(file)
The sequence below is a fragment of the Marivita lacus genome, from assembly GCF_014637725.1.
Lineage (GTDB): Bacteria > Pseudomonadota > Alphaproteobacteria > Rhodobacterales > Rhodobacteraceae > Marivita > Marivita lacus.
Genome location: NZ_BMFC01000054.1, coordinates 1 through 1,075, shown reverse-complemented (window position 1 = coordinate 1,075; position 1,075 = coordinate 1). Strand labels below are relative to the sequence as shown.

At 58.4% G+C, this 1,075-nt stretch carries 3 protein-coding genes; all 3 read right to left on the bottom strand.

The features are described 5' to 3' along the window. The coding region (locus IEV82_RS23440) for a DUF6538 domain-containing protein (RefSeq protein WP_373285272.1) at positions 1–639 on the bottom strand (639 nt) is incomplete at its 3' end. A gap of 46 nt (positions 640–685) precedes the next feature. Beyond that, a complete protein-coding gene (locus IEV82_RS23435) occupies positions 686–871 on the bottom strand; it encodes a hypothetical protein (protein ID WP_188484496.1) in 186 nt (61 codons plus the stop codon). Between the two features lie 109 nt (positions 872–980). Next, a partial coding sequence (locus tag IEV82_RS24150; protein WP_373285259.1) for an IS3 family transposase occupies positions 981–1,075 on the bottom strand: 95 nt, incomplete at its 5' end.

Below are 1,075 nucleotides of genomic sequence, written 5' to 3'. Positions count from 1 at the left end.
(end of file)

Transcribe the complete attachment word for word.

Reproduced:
The sequence below is a fragment of the Marivita lacus genome, from assembly GCF_014637725.1.
Lineage (GTDB): Bacteria > Pseudomonadota > Alphaproteobacteria > Rhodobacterales > Rhodobacteraceae > Marivita > Marivita lacus.
Genome location: NZ_BMFC01000054.1, coordinates 1 through 1,075, shown reverse-complemented (window position 1 = coordinate 1,075; position 1,075 = coordinate 1). Strand labels below are relative to the sequence as shown.

At 58.4% G+C, this 1,075-nt stretch carries 3 protein-coding genes; all 3 read right to left on the bottom strand.

The features are described 5' to 3' along the window. The coding region (locus IEV82_RS23440) for a DUF6538 domain-containing protein (RefSeq protein WP_373285272.1) at positions 1–639 on the bottom strand (639 nt) is incomplete at its 3' end. A gap of 46 nt (positions 640–685) precedes the next feature. Beyond that, a complete protein-coding gene (locus IEV82_RS23435) occupies positions 686–871 on the bottom strand; it encodes a hypothetical protein (protein ID WP_188484496.1) in 186 nt (61 codons plus the stop codon). Between the two features lie 109 nt (positions 872–980). Next, a partial coding sequence (locus tag IEV82_RS24150; protein WP_373285259.1) for an IS3 family transposase occupies positions 981–1,075 on the bottom strand: 95 nt, incomplete at its 5' end.

Below are 1,075 nucleotides of genomic sequence, written 5' to 3'. Positions count from 1 at the left end.